Unbounded Robotic's UBR-1 Needs Some Coffee

Unbounded Robotic's UBR-1 Needs Some Coffee

Unbounded Robotics gave UBR-1 just a single arm because it realized that buyers of two-armed manipulator robots weren't actually using them for tasks that required two arms. Also, it helped to keep UBR-1's cost to a relatively low $35,000.

Photo courtesy of Unbounded Robotics

Unbounded Robotics' UBR-1

Unbounded Robotics' UBR-1

UBR-1 is designed to work alongside humans in places like factories, warehouses, supermarkets, and elder-care facilities. Along with its fancy arm—which can pan, pitch, roll, and grip—it’s got a full suite of imaging sensors and communications tools.

Photo courtesy of Unbounded Robotics

Suitable's Beam Pro in an Office Collaboration

Suitable's Beam Pro in an Office Collaboration

The Beam remote presence device, which supports Skype-style video conversations, is steered around an office environment by the worker who's "beaming" in from a remote location.

Photo courtesy of Suitable Technologies

Suitable's Beam in a Group Meeting

Suitable's Beam in a Group Meeting

Suitable doesn't describe Beam as a robot, since it doesn't navigate autonomously. But the company thinks it could change the way distributed organizations work, by allowing remote workers to have a day-long virtual presence.

Photo courtesy of Suitable Technologies

Suitable's Beam Pro

Suitable's Beam Pro

The Beam Pro costs about $16,000. Its smaller companion, the Beam+, will be available this summer for $2,000.

Photo courtesy of Suitable Technologies

Play-i's Bo Plays the Xylophone

Play-i's Bo Plays the Xylophone

Play-i's Bo and Yana robots are controlled using an accompanying iPad app. They're designed to teach kids basic programming concepts.

Photo courtesy of Play-i

Play-i's Bo Tows a Toy

Play-i's Bo Tows a Toy

Bo and Yana are designed for kids between 5 and 12 years old, who can follow tutorials and use a programming language called Scratch and a programming editor called Blockly to program the bots.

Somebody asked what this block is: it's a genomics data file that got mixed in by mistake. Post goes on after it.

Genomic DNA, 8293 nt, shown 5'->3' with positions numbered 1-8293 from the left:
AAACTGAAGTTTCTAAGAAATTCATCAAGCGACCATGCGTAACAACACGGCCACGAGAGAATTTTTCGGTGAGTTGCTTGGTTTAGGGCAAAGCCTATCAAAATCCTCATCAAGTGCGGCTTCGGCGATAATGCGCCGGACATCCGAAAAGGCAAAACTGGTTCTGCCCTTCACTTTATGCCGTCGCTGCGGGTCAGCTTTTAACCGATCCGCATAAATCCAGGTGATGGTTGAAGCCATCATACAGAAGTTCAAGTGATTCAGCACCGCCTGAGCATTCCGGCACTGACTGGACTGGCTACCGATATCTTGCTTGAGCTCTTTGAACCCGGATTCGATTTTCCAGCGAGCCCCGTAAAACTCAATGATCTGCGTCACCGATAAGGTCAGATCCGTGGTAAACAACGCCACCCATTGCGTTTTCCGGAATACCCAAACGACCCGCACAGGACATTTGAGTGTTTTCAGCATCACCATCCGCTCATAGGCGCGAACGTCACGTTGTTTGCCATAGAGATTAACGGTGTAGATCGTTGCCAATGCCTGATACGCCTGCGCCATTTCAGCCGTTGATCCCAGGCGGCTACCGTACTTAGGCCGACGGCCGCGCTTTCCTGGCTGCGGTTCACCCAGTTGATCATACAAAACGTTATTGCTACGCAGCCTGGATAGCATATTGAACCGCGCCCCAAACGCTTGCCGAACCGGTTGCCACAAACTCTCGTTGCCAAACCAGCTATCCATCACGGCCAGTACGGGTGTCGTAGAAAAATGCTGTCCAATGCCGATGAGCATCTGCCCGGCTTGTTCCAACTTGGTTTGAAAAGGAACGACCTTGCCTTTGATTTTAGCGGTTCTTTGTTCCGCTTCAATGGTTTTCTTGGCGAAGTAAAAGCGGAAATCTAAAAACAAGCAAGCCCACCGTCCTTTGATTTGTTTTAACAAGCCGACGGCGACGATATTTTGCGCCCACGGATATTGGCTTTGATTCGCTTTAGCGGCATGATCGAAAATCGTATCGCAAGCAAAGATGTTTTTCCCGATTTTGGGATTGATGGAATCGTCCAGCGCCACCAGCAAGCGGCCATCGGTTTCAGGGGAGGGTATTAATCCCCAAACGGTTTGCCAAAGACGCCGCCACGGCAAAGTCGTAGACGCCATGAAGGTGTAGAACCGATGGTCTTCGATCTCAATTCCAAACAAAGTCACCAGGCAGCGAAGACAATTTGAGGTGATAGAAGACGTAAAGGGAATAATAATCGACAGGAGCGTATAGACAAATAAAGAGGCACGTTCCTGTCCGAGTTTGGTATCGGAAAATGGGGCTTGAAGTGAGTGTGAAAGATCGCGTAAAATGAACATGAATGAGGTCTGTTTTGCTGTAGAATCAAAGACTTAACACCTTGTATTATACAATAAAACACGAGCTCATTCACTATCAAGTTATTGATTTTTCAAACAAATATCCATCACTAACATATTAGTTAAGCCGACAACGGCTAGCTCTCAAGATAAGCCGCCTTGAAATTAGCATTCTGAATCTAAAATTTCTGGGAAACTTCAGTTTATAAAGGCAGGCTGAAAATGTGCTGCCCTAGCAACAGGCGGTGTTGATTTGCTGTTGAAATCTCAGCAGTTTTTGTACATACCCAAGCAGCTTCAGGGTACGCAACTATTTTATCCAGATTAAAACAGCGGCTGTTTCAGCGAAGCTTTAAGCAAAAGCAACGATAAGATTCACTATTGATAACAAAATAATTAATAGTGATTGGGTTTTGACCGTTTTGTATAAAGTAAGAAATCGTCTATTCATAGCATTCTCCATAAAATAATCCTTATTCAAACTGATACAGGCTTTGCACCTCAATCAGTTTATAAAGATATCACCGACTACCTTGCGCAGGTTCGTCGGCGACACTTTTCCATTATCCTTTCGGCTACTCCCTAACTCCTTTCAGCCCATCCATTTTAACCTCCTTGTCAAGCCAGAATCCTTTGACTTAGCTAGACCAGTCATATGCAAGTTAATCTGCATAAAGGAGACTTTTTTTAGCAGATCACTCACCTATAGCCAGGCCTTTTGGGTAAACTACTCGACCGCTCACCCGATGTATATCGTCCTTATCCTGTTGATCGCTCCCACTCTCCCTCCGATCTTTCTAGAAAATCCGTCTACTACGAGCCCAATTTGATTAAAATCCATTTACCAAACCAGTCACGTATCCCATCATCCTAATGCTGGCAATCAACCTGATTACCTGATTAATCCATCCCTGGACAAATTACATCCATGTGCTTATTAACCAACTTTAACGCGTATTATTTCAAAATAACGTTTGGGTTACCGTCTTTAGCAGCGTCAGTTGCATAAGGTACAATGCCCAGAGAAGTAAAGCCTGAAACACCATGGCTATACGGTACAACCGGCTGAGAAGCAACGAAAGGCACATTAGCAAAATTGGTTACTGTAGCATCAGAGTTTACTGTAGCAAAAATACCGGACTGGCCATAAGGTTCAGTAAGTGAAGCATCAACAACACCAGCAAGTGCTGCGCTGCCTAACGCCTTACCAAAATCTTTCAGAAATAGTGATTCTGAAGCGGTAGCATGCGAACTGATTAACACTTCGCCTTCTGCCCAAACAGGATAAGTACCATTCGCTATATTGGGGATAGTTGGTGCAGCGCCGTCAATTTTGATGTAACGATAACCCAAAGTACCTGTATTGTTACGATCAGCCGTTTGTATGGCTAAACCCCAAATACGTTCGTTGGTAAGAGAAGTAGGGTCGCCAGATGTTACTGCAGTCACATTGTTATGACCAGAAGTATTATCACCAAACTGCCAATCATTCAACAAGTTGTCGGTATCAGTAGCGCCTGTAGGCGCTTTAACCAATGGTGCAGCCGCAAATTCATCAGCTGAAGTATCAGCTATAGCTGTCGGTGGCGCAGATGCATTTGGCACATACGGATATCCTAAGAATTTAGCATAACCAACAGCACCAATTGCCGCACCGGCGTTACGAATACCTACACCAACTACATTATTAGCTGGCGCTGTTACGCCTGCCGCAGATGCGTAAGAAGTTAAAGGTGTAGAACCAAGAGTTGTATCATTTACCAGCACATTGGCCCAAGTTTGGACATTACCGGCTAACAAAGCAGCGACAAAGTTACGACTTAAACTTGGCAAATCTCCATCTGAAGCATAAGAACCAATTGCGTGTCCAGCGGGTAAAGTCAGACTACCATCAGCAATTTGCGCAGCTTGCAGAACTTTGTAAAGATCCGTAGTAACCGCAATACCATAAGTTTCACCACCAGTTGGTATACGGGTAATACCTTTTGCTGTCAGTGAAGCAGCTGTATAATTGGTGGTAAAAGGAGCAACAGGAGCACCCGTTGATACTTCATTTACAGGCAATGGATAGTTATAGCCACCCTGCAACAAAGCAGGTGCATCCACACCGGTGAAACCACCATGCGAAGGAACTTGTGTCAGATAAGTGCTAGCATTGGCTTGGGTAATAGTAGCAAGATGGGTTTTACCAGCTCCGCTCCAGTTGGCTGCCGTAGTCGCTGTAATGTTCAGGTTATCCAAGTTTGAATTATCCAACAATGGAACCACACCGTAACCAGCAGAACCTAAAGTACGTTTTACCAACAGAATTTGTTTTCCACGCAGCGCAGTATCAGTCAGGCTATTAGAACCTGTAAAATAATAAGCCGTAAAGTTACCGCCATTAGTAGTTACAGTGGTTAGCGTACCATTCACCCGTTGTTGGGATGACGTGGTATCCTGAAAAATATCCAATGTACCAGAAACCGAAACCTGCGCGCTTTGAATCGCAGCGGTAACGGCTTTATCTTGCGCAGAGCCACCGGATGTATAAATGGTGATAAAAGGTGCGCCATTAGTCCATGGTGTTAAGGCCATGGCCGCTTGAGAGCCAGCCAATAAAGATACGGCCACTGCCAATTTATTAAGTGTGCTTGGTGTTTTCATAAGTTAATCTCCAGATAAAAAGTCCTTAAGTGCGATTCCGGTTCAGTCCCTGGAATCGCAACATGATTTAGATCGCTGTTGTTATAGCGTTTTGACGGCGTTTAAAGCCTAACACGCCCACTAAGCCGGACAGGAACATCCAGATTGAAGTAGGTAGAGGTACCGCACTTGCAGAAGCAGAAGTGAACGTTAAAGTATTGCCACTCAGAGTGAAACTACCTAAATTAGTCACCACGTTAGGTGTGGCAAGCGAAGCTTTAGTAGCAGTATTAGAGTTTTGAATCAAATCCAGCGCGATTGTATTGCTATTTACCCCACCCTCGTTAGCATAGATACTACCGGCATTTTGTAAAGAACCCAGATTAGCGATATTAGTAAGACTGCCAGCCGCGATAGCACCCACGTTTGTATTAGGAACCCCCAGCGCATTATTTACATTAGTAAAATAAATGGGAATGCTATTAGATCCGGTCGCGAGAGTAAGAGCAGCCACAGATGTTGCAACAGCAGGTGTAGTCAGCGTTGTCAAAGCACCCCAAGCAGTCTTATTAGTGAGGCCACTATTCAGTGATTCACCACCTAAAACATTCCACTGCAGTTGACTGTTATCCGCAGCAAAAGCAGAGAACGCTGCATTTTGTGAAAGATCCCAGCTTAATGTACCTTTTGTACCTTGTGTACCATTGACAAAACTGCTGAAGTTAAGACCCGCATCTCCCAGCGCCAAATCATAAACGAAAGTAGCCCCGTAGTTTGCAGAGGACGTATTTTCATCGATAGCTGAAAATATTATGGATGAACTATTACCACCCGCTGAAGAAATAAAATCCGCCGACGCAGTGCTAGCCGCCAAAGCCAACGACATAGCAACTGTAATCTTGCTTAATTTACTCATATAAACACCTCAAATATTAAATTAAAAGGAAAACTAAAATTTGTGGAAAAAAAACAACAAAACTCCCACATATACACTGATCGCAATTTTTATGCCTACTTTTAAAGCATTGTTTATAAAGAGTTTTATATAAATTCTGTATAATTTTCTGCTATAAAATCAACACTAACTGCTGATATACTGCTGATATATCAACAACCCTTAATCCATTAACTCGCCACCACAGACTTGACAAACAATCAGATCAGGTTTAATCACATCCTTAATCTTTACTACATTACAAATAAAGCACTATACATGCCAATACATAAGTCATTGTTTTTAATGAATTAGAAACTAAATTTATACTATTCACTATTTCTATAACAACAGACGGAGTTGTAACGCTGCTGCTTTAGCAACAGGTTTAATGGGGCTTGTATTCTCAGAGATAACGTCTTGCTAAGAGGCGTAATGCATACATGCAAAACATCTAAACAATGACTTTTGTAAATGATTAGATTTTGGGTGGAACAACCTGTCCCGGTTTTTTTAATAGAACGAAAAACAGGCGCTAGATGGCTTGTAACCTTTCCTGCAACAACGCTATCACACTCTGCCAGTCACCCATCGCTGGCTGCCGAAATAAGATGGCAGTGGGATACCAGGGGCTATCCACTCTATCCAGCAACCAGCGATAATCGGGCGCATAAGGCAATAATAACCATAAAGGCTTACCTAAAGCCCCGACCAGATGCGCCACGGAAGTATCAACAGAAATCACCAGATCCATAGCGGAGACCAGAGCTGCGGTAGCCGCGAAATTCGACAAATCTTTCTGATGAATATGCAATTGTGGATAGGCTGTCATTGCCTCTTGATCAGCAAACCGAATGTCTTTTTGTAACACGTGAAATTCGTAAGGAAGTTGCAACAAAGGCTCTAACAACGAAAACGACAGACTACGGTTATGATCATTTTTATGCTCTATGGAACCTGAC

Photo courtesy of Play-i

Atlas in a Simulated City Environment

Atlas in a Simulated City Environment

Using Gazebo, a 3D simulator developed at the Open Source Robotics Foundation, teams entering the DARPA Robotics Challenge can test their designs in a virtual environment.

Image courtesy of Open Source Robotics Foundation

Robotic Ambulance Driver

Robotic Ambulance Driver

Here the simulated Atlas is in the starting pen for the DARPA Robotics Challenge, a multi-step competition in which a robot must drive a car and perform numerous other disaster-response tasks.

Image courtesy of Open Source Robotics Foundation

Atlas inside OSRF's DRC Simulator

Atlas inside OSRF's DRC Simulator

One of the tasks in the DARPA Robotics Challenge is turning a valve to close a pipe.

Image courtesy of Open Source Robotics Foundation

Origami Robotics' Romibo

Origami Robotics' Romibo

Romibo is a "lovable teaching assistant" designed to help autistic children communicate with caregivers and friends.

Image courtesy of Origami Robotics

Romibo in the Romper Room

Romibo in the Romper Room

The $995 robot can speak, gesture, follow a child's eye movements, and move around on a surface.

Image courtesy of Origami Robotics

iRobot's Ava 500

iRobot's Ava 500

Ava 500 is a video collaboration robot designed to help remote workers connect face-to-face with colleagues in other locations.

Photo courtesy of iRobot

iRobot's PackBot 510

iRobot's PackBot 510

The 510 Packbot, shown here with an EOD (explosive ordinance disposal) attachment, is designed for bomb disposal and other dangerous missions.

Photo courtesy of iRobot

iRobot's 110 FirstLook

iRobot's 110 FirstLook

IRobot describes FirstLook as "a small, light, throwable robot that provides hasty situational awareness" for military or law-enforcement personnel.

Photo courtesy of iRobot

If you’ve already bought your ticket for Xconomy’s Robo Madness half-day forum this Thursday, April 10, then you’ll enjoy a little appetizer, in the form of this slide show highlighting six of the participating organizations:

If you haven’t bought your ticket for Robo Madness—well, what are you waiting for? Get one now while we still have some left.

Here’s the full agenda for the event, which will be held at SRI International as part of National Robotics Week.

Wade Roush is a contributing editor at Xconomy.